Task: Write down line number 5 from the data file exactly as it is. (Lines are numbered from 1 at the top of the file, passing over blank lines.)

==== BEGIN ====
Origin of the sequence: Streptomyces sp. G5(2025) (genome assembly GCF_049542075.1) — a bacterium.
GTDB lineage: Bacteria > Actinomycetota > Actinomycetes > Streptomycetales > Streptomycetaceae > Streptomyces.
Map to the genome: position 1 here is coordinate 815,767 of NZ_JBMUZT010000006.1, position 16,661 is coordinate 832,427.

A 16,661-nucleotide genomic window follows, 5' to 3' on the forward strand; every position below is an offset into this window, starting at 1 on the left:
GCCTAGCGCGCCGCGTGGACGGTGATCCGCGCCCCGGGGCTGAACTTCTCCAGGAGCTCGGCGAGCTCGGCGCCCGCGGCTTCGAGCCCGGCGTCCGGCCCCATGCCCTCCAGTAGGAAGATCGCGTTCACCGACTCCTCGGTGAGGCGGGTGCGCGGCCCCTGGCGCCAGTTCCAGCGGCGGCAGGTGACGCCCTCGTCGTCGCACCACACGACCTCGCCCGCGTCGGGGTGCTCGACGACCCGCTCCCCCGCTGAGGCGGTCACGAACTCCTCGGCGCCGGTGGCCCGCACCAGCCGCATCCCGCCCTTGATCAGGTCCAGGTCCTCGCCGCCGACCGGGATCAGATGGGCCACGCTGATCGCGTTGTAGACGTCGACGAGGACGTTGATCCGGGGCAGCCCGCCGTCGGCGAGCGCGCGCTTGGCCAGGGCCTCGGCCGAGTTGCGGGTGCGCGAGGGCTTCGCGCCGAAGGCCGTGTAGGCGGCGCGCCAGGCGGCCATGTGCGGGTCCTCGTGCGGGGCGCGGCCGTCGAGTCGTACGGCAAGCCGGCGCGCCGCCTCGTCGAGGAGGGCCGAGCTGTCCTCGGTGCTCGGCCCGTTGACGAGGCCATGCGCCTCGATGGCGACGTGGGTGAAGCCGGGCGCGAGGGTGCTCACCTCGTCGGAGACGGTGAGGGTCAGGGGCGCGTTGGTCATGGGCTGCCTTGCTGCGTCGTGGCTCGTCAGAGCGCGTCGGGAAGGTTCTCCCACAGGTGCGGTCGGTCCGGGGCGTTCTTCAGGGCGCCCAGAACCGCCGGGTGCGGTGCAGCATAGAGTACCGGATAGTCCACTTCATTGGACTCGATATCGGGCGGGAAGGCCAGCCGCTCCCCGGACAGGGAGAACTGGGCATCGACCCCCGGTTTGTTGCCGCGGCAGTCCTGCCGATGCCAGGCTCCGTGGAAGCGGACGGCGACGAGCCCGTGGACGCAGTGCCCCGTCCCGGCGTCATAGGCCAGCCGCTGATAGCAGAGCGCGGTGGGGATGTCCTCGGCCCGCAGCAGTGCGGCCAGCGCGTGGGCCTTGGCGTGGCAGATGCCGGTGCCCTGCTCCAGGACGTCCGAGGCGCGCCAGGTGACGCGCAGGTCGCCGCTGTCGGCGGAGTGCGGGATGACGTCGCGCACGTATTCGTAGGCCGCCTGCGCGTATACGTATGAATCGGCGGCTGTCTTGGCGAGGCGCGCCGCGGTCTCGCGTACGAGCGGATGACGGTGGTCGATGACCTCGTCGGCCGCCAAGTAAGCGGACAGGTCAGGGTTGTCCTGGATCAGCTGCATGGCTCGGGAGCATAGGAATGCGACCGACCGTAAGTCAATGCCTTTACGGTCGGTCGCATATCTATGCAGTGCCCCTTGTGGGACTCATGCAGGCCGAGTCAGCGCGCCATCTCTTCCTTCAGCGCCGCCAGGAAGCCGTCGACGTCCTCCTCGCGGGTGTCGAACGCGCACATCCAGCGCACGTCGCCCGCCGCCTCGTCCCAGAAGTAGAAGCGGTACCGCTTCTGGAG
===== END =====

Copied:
GCCTAGCGCGCCGCGTGGACGGTGATCCGCGCCCCGGGGCTGAACTTCTCCAGGAGCTCGGCGAGCTCGGCGCCCGCGGCTTCGAGCCCGGCGTCCGGCCCCATGCCCTCCAGTAGGAAGATCGCGTTCACCGACTCCTCGGTGAGGCGGGTGCGCGGCCCCTGGCGCCAGTTCCAGCGGCGGCAGGTGACGCCCTCGTCGTCGCACCACACGACCTCGCCCGCGTCGGGGTGCTCGACGACCCGCTCCCCCGCTGAGGCGGTCACGAACTCCTCGGCGCCGGTGGCCCGCACCAGCCGCATCCCGCCCTTGATCAGGTCCAGGTCCTCGCCGCCGACCGGGATCAGATGGGCCACGCTGATCGCGTTGTAGACGTCGACGAGGACGTTGATCCGGGGCAGCCCGCCGTCGGCGAGCGCGCGCTTGGCCAGGGCCTCGGCCGAGTTGCGGGTGCGCGAGGGCTTCGCGCCGAAGGCCGTGTAGGCGGCGCGCCAGGCGGCCATGTGCGGGTCCTCGTGCGGGGCGCGGCCGTCGAGTCGTACGGCAAGCCGGCGCGCCGCCTCGTCGAGGAGGGCCGAGCTGTCCTCGGTGCTCGGCCCGTTGACGAGGCCATGCGCCTCGATGGCGACGTGGGTGAAGCCGGGCGCGAGGGTGCTCACCTCGTCGGAGACGGTGAGGGTCAGGGGCGCGTTGGTCATGGGCTGCCTTGCTGCGTCGTGGCTCGTCAGAGCGCGTCGGGAAGGTTCTCCCACAGGTGCGGTCGGTCCGGGGCGTTCTTCAGGGCGCCCAGAACCGCCGGGTGCGGTGCAGCATAGAGTACCGGATAGTCCACTTCATTGGACTCGATATCGGGCGGGAAGGCCAGCCGCTCCCCGGACAGGGAGAACTGGGCATCGACCCCCGGTTTGTTGCCGCGGCAGTCCTGCCGATGCCAGGCTCCGTGGAAGCGGACGGCGACGAGCCCGTGGACGCAGTGCCCCGTCCCGGCGTCATAGGCCAGCCGCTGATAGCAGAGCGCGGTGGGGATGTCCTCGGCCCGCAGCAGTGCGGCCAGCGCGTGGGCCTTGGCGTGGCAGATGCCGGTGCCCTGCTCCAGGACGTCCGAGGCGCGCCAGGTGACGCGCAGGTCGCCGCTGTCGGCGGAGTGCGGGATGACGTCGCGCACGTATTCGTAGGCCGCCTGCGCGTATACGTATGAATCGGCGGCTGTCTTGGCGAGGCGCGCCGCGGTCTCGCGTACGAGCGGATGACGGTGGTCGATGACCTCGTCGGCCGCCAAGTAAGCGGACAGGTCAGGGTTGTCCTGGATCAGCTGCATGGCTCGGGAGCATAGGAATGCGACCGACCGTAAGTCAATGCCTTTACGGTCGGTCGCATATCTATGCAGTGCCCCTTGTGGGACTCATGCAGGCCGAGTCAGCGCGCCATCTCTTCCTTCAGCGCCGCCAGGAAGCCGTCGACGTCCTCCTCGCGGGTGTCGAACGCGCACATCCAGCGCACGTCGCCCGCCGCCTCGTCCCAGAAGTAGAAGCGGTACCGCTTCTGGAG